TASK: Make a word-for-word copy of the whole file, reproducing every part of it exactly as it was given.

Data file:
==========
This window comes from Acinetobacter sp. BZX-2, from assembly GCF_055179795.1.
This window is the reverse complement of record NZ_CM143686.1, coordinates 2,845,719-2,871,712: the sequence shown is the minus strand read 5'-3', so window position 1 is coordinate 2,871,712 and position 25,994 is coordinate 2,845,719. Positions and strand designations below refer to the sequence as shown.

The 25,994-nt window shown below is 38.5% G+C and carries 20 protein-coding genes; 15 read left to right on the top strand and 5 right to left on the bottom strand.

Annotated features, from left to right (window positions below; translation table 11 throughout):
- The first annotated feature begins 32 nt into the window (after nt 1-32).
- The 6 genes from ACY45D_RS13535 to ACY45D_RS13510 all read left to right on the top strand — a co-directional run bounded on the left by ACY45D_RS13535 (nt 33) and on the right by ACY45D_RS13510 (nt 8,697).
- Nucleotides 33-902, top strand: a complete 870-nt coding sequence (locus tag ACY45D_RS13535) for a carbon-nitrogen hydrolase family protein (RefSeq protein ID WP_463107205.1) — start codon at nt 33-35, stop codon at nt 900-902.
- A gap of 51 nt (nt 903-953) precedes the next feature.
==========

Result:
This window comes from Acinetobacter sp. BZX-2, from assembly GCF_055179795.1.
This window is the reverse complement of record NZ_CM143686.1, coordinates 2,845,719-2,871,712: the sequence shown is the minus strand read 5'-3', so window position 1 is coordinate 2,871,712 and position 25,994 is coordinate 2,845,719. Positions and strand designations below refer to the sequence as shown.

The 25,994-nt window shown below is 38.5% G+C and carries 20 protein-coding genes; 15 read left to right on the top strand and 5 right to left on the bottom strand.

Annotated features, from left to right (window positions below; translation table 11 throughout):
- The first annotated feature begins 32 nt into the window (after nt 1-32).
- The 6 genes from ACY45D_RS13535 to ACY45D_RS13510 all read left to right on the top strand — a co-directional run bounded on the left by ACY45D_RS13535 (nt 33) and on the right by ACY45D_RS13510 (nt 8,697).
- Nucleotides 33-902, top strand: a complete 870-nt coding sequence (locus tag ACY45D_RS13535) for a carbon-nitrogen hydrolase family protein (RefSeq protein ID WP_463107205.1) — start codon at nt 33-35, stop codon at nt 900-902.
- A gap of 51 nt (nt 903-953) precedes the next feature.